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Special Reports November 2015 Issue

Rethinking Protein Needs for Older Adults

Evidence suggests older adults need more protein throughout the day.


Older adults may need more protein, consumed throughout the day, to maintain lean muscle mass.

Most of the soaring popularity of protein in US supermarkets can be dismissed as marketing hype. Although a new report from Packaged Facts says “protein is currently the hottest functional food ingredient trend in the US,” the truth is that most Americans get plenty of protein without any special dietary boosts.

But an emerging scientific consensus suggests one group of Americans may actually need more protein: older adults at risk of the gradual loss of muscle mass and function that Tufts experts have labeled sarcopenia. Evidence also is mounting that the timing of older adults’ protein consumption may be important; the traditional protein-heavy dinner might need to give way to a more even intake throughout the day, starting at breakfast.

“Although the RDA for protein is substantively the same for all adults, older adults tend to consume less protein than younger adults, primarily due to reduced energy needs,” according to Paul F. Jacques, DSc, director of Tufts’ HNRCA Nutritional Epidemiology Program. “Approximately one-third of adults over 50 years of age fail to meet the RDA for protein, and an estimated 10% of older women fail to meet even the lower Estimated Average Requirement for protein.”

The RDA for protein is 46 grams for women and 56 grams for men, while the Daily Value percentage used on nutrition labels is based on 50 grams. But experts say those general numbers should be adjusted for body weight: Sedentary adults should aim for 0.36 grams of protein per pound, so an individual weighing 150 pounds would need about 54 grams of daily protein. Endurance runners and strength training athletes need slightly more protein in their diets.

In a report on “Protein and Healthy Aging” published earlier this year in the American Journal of Clinical Nutrition, however, Jacques and colleagues noted that aging adults might need more than the current RDA for protein. Multiple experts have argued that older adults actually should aim for 0.45 grams to 0.68 grams of protein per pound of body weight. For a 150-pound person, that translates to 67.5 to 102 grams of protein daily—substantially more than the 50-gram DV used in the Nutrition Facts panel.

What would that much extra protein look like? To get an additional 35 grams of protein per day, for example, you’d need to eat about four ounces of chicken breast (171 calories), more than four ounces of lean beef (257 calories), or more than a cup and a half of soybeans (406 calories). For a sedentary adult to add that much protein without gaining weight from the accompanying calories could be a challenge. Even if you’re only aiming to meet or modestly exceed the RDA, you’ll need to be smart about substituting high-protein, lower-calorie foods for less-healthy choices in your diet.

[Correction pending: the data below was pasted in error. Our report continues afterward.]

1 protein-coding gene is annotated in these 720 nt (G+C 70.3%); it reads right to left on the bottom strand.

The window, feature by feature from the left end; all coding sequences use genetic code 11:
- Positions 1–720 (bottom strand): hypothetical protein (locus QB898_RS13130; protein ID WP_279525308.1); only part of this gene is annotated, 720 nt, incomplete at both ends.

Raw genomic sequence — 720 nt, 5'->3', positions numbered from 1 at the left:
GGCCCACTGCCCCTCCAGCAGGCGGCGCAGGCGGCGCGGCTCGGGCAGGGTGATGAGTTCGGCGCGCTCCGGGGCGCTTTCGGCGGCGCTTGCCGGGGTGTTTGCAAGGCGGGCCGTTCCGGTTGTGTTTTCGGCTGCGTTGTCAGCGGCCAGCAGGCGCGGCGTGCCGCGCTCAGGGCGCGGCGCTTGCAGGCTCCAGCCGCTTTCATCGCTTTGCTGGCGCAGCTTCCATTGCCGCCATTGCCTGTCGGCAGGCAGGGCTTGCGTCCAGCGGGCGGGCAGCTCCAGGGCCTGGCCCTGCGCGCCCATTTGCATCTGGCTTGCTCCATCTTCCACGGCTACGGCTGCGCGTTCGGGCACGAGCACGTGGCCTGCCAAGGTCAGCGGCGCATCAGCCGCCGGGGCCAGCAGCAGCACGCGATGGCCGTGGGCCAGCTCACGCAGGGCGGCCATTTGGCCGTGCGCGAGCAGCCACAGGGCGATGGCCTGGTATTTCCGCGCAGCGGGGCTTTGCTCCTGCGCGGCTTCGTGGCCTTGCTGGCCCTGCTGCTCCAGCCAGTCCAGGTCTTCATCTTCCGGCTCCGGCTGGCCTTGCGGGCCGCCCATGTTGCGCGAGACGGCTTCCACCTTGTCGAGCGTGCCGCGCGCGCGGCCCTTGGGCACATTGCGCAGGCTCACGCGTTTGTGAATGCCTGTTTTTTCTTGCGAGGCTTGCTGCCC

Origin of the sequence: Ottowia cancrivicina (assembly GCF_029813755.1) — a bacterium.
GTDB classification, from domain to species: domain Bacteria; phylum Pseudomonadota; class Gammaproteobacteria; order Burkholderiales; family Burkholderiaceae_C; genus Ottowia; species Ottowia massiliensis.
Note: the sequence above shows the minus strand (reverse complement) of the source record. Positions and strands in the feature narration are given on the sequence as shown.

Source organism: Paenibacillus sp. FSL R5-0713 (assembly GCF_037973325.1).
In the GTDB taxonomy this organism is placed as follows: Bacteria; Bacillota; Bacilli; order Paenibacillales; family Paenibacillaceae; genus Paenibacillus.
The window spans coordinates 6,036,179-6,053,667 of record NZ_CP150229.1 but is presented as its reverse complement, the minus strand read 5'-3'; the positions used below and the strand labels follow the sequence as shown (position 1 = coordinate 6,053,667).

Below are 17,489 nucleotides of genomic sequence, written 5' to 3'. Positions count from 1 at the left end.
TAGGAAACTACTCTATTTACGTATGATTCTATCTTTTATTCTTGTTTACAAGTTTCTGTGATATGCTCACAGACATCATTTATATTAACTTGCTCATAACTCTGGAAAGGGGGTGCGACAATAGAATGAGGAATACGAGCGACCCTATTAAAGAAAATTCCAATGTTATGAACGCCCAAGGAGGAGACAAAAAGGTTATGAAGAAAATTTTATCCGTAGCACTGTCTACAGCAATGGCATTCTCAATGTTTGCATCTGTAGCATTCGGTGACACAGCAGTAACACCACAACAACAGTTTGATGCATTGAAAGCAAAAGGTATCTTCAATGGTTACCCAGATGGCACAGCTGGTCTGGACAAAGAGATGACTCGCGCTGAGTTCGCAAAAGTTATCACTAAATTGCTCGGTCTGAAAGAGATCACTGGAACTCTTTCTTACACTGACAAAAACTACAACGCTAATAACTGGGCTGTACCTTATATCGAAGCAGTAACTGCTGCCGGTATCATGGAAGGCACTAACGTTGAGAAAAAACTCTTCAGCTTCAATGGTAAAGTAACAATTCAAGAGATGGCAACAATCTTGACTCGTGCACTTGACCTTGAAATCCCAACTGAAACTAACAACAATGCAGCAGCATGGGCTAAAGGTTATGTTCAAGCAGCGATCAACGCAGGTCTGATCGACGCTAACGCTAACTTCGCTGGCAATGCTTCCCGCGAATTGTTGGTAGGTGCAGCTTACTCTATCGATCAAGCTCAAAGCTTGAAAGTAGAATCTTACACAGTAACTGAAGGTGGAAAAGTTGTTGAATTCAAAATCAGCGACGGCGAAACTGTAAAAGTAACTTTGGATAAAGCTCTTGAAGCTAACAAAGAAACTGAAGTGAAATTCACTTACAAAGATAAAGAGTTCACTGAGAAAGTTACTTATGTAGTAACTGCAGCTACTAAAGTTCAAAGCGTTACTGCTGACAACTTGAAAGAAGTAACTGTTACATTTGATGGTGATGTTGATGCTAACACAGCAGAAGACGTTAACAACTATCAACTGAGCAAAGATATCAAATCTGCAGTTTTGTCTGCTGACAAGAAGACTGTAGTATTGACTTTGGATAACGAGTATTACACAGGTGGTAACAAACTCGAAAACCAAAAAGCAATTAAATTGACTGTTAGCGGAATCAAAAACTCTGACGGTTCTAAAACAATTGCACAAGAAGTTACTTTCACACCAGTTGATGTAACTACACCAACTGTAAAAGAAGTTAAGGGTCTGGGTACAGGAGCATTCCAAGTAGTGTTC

TIMING IS KEY: But Jacques and colleagues suggest that when you eat your daily protein may be as important as how much you consume: “Meeting a protein threshold of approximately 25 to 30 grams per meal represents a promising yet relatively unexplored dietary strategy to help maintain muscle mass and function in older adults.” In one recent seven-day trial, they note, muscle protein synthesis was 25% higher when the same quantity of protein was evenly distributed across breakfast, lunch and dinner, compared with the typical pattern that skews toward a protein-heavy dinner.

Breakfast, Jacques adds, may provide the greatest opportunity to more evenly distribute the day’s protein. A typical bowl of cereal and glass of OJ might add up to only about 10 grams of protein, even if all the milk in the bowl is consumed. Adding six ounces of Greek yogurt (17 grams of protein) would put the morning’s protein intake into the optimal range.

Smart snacking can also add protein at times other than dinner. One study found that older adults who snack consume about 6 grams more protein daily than their nonsnacking peers. That’s no excuse to gobble potato chips, however, which have only 1.8 grams of protein per ounce. An ounce of unsalted mixed nuts—about a handful—is a better snacking choice at 4.4 grams of protein. Or a stick of string cheese has 5-8 grams of protein.

Next: Page 2: Quality Counts, Muscle Mass Matter. Wise Workouts

Comments (1)

I have taken to having a cube stake for breakfast 3-5 times a week. It sustains me throughout the day: more energy and less hunger. I generally have it on a Pepperidge Farm hamburger bun; sometimes I add a slice of tomato.

Posted by: mary elizabeth kuck | January 20, 2016 2:56 PM    Report this comment

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